“The Bank is trying to kill me, but I will kill it.”
-Andrew Jackson on the Second Bank of the United States
6 MIN READ - The Cautious Optimism Correspondent for Economic Affairs and Other Egghead Stuff continues with his series on financial regulation throughout American and Canadian history.
|Andrew Jackson and Nicholas Biddle. Two presidents|
and arch-nemeses in the famous "Bank War"
The Panic of 1819 did the Second Bank of the United States (SBUS) no favors with the American public which largely blamed it for the financial crisis and resulting depression.
To read the Correspondent’s earlier entry on the Panic and Depression of 1819 go to:
Bank President William Jones stepped down in 1819 and after a short tenure by replacement Langdon Cheves the presidency was assumed in 1823 by the brilliant but controversial 36-year old financier and statesman Nicholas Biddle.
Just two months later a mercurial, argumentative Tennessee politician nicknamed “Old Hickory”—the future President Andrew Jackson—began his first full term in the U.S. Senate. The Democratic Jackson, whose ideology was based on Thomas Jefferson’s vision of limited government and agrarian populism, strongly opposed central banks and publicly opposed the SBUS or any suggestion of an extension of its charter.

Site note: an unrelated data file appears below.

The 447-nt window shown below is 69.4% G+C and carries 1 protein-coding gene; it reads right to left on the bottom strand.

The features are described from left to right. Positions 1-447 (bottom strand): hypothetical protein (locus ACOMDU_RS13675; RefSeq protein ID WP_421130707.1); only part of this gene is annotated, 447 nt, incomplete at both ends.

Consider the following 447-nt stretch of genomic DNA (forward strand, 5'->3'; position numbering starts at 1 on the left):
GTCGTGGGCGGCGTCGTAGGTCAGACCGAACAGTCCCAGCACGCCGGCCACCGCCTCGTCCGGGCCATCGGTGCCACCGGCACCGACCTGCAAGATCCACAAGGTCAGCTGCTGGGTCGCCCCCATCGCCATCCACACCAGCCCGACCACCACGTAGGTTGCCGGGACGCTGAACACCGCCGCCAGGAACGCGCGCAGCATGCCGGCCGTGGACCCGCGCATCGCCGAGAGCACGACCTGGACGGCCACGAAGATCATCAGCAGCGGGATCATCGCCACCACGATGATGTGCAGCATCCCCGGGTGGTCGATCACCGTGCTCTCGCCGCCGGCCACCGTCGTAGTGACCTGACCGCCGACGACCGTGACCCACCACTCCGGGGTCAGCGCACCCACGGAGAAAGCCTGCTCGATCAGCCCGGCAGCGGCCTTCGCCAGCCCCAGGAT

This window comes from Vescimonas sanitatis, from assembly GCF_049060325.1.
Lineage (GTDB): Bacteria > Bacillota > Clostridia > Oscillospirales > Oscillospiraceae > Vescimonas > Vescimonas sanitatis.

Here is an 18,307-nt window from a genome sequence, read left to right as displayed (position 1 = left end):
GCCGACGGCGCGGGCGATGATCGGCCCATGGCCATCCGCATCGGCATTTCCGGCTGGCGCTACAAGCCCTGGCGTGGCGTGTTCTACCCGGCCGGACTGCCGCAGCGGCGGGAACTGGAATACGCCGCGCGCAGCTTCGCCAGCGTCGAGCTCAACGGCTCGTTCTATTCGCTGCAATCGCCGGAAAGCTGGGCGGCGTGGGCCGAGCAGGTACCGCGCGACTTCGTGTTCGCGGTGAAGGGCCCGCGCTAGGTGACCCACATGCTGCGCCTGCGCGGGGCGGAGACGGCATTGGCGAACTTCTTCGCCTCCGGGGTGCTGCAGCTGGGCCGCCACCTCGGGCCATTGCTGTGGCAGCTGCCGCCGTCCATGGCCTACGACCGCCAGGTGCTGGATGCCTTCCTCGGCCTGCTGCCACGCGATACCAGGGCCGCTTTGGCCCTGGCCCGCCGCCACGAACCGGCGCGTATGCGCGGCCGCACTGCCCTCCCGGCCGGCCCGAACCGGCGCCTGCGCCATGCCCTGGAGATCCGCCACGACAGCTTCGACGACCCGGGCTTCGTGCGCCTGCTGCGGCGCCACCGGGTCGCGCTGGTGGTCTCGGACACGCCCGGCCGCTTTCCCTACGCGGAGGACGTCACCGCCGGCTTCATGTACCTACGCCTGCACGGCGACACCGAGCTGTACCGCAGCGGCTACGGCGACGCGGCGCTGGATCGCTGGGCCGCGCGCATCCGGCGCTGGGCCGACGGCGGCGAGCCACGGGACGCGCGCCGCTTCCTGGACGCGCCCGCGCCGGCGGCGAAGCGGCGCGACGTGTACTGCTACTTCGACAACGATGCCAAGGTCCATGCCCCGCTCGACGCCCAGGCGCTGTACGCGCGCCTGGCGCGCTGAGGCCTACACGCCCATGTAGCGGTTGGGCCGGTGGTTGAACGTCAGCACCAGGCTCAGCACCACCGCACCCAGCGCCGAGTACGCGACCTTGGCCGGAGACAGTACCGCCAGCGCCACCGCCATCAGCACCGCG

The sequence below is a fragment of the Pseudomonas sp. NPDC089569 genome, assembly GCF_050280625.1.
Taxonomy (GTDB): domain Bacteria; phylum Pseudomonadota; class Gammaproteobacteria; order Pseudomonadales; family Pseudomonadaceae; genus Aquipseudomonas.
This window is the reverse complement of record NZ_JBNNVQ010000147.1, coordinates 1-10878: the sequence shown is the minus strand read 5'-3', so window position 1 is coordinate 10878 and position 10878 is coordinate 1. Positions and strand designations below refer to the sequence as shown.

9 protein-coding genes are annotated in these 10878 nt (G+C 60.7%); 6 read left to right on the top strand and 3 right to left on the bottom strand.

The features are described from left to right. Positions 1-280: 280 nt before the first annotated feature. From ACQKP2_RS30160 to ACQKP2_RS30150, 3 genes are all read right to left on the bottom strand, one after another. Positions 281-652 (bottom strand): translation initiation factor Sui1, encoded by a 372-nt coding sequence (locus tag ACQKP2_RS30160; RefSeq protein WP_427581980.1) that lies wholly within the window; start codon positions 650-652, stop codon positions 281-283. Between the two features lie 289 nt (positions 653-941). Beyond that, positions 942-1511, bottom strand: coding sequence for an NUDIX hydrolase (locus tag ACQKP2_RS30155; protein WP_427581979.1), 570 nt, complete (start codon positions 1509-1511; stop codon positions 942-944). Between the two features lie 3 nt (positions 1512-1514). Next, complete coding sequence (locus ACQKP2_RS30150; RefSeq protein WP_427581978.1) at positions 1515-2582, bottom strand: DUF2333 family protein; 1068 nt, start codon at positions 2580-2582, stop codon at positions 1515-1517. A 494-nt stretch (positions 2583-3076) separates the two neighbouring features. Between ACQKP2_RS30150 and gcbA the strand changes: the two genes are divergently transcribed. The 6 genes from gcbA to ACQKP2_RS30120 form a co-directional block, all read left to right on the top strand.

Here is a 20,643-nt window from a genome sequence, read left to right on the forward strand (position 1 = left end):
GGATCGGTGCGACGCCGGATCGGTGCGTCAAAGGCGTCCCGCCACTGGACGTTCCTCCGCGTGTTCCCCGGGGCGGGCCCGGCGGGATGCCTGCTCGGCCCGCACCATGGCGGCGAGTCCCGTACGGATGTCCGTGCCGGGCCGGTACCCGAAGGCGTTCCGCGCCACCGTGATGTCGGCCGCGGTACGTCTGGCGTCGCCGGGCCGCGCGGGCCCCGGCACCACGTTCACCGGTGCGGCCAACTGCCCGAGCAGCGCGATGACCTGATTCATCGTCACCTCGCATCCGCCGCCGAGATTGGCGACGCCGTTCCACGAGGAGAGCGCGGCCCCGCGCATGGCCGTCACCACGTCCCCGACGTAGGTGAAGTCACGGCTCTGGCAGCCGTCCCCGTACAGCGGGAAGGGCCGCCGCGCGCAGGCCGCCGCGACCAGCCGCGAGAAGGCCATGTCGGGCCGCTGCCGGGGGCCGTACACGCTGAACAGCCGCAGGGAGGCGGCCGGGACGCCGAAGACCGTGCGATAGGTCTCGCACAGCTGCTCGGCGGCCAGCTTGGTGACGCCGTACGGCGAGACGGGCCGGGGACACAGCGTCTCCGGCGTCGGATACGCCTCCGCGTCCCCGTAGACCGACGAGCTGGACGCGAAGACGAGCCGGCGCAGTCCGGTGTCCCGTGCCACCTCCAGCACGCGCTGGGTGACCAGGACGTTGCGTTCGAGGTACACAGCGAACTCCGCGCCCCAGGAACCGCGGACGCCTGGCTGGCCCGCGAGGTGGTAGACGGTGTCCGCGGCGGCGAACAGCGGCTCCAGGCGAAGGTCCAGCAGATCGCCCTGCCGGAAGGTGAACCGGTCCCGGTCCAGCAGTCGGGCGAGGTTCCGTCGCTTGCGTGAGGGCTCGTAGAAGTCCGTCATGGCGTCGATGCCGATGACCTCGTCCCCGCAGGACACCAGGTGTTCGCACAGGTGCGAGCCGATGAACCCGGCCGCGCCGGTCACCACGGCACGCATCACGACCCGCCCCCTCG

The two men quickly found themselves on a political collision course, dubbed by historians as the “Bank War,” and best encapsulated by Jackson’s famous quip to his Vice President Martin van Buren:
“The Bank is trying to kill me, but I will kill it.”
-July 4, 1832
THE BANK AND JACKSON’S PRESIDENTIAL ELECTIONS
The details of the Bank War are many and the politics lurid. For a digestible version the Correspondent can recommend Robert Remini’s “Andrew Jackson and the Bank War.” However, here’s the basic picture in a five-minute read:
Andrew Jackson lost his run for the presidency in 1824 to John Quincy Adams in what historians title The Corrupt Bargain of 1824.
Although Jackson won a plurality of both electoral and popular votes in a four-way race, the lack of a majority winner sent the decision to the House of Representatives. From there House Speaker and Jackson nemesis Henry Clay used his influence to garner a majority of votes for Adams who reciprocated by appointing Clay as his Secretary of State.